Jacob Udell, MD, MPH, FRCPC

Jay Udell, seen from the chest up, wearing a grey suit, short red hair, and smiling

Scientist, Women’s College Hospital Research and Innovation Institute
Cardiologist, Women’s College Hospital
Associate Professor, Division of Cardiology, Department of Medicine, University of Toronto
Associate Professor, Institute of Health Policy, Management and Evaluation, University of Toronto
Associate Member, School of Graduate Studies, University of Toronto
Affiliate Scientist, Li Ka Shing Knowledge Institute, St. Michael’s Hospital
Adjunct Scientist, Cardiovascular & Diagnostic Imaging, ICES

Jacob Udell, MD, MPH, FRCPC's Twitter Handle: @jayudell
Jay Udell, seen from the chest up, wearing a grey suit, short red hair, and smiling

Heart disease remains a leading cause of death in Canada, claiming more than 33,000 lives per year. Variability in screening and quality of care impacts the ability of Canadians to live longer lives free from heart disease. Dr. Jacob Udell is leading research on new ways to identify and treat heart disease to improve care for patients and better protect patients who have already experienced a heart attack or other illness.

Dr. Udell’s research focuses on novel cardiovascular risk factors, including influenza infection and fertility treatment. He is Co-Principal investigator of the INVESTED trial, a multisite, international study investigating whether a high-dose flu vaccine could prevent heart attack, heart failure, stroke and pneumonia in heart disease patients. Dr. Udell’s research also determined that women who have fertility therapy but do not get pregnant have a higher risk of developing long-term cardiovascular disease. The identification of these innovative cardiovascular risk factors and therapies have led to alterations in national practice guidelines.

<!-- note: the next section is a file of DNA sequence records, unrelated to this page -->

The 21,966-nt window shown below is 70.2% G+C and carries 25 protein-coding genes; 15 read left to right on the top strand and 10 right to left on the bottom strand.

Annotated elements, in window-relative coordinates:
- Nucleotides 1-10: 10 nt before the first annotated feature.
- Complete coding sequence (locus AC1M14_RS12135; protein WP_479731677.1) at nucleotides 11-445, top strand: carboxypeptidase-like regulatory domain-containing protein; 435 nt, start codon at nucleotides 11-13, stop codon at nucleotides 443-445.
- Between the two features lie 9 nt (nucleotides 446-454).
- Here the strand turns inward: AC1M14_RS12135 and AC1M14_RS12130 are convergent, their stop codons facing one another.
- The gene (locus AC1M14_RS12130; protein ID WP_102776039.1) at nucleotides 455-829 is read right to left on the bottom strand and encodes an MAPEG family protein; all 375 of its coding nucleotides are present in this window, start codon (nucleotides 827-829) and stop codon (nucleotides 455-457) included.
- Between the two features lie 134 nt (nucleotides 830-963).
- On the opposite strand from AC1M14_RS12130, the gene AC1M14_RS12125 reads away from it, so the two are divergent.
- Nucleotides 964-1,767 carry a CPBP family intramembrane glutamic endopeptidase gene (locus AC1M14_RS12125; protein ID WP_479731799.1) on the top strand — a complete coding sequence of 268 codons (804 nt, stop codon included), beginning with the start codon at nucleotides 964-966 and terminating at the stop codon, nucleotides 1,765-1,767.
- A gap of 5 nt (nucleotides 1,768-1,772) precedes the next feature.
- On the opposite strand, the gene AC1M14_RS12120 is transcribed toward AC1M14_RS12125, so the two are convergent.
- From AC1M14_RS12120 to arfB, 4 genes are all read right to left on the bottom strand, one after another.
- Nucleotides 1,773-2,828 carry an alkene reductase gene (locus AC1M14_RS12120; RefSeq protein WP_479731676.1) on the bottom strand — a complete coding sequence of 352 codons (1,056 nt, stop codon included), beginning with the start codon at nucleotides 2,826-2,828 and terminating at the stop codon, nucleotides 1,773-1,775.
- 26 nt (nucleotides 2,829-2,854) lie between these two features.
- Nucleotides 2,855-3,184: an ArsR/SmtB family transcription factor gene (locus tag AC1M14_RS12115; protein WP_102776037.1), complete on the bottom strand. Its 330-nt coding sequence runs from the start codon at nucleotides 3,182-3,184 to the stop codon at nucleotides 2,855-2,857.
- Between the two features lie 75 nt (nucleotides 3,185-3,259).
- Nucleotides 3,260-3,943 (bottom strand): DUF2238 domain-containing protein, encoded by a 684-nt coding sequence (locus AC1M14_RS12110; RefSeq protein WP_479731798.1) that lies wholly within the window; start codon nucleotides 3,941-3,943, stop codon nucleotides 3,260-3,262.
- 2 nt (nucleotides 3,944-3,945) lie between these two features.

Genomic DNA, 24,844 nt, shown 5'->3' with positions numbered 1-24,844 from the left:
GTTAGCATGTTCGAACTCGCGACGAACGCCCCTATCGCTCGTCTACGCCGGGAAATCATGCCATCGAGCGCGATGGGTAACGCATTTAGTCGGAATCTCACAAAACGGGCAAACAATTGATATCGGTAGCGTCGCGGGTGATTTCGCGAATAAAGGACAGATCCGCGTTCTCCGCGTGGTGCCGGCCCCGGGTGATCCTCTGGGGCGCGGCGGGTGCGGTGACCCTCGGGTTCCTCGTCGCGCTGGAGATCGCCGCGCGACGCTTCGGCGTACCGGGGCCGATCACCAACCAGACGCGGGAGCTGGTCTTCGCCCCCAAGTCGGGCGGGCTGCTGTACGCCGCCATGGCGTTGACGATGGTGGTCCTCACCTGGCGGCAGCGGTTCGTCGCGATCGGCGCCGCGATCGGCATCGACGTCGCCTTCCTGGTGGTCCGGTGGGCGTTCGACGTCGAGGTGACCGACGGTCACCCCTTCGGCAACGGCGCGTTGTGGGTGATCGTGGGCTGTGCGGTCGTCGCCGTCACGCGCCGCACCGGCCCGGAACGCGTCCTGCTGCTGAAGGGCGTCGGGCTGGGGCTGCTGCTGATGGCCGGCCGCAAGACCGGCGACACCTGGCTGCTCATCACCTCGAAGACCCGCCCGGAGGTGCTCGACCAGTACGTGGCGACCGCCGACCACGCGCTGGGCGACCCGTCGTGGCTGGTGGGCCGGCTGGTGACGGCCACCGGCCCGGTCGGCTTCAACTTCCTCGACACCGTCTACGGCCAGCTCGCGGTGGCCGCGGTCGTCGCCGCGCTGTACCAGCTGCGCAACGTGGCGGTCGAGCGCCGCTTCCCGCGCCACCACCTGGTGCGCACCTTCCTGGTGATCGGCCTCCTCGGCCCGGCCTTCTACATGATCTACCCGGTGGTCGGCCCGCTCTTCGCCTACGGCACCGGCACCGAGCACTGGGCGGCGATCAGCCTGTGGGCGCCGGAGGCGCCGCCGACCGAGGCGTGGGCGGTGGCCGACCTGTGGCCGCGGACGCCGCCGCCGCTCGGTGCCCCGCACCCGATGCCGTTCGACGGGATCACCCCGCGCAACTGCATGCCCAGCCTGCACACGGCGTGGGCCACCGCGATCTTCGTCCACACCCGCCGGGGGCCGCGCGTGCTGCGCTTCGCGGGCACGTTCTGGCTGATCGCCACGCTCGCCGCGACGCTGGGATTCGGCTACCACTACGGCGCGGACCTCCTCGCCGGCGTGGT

In addition, Dr. Udell is currently investigating if the volume of patients seen by a family physician influences the quality of preventative care, for example, whether or not patients who meet guidelines are being screened for high cholesterol. His preliminary findings suggest that the more patients a family doctor sees, the more frequently preventative screening is ordered. Additional research in this area will help determine if this trend impacts the likelihood of developing a heart attack or stroke in the future. If findings suggest that physicians with smaller patient loads provide less quality care, Dr. Udell and his team will be able to target these physicians with reminders and guidance on who, how, when and why to boost preventative screening practices to improve the heart health of Canadians.

Cardiology training, Brigham and Women’s Hospital, Harvard Medical School, 2012

MPH, Harvard University, 2005

MD, University of Toronto, 2003

  • Heart and Stroke Foundation of Canada National New Investigator/Ontario Clinician Scientist (Phase I) Award (2016)
  • Ontario Ministry of Research and Innovation Early Researcher Award(2016)
  • CP Has Heart Cardiovascular Award (2015)
  • CIHR Institute for Health Services and Policy Research Rising Star Award (2014)

  • Cardiology
  • Clinical epidemiology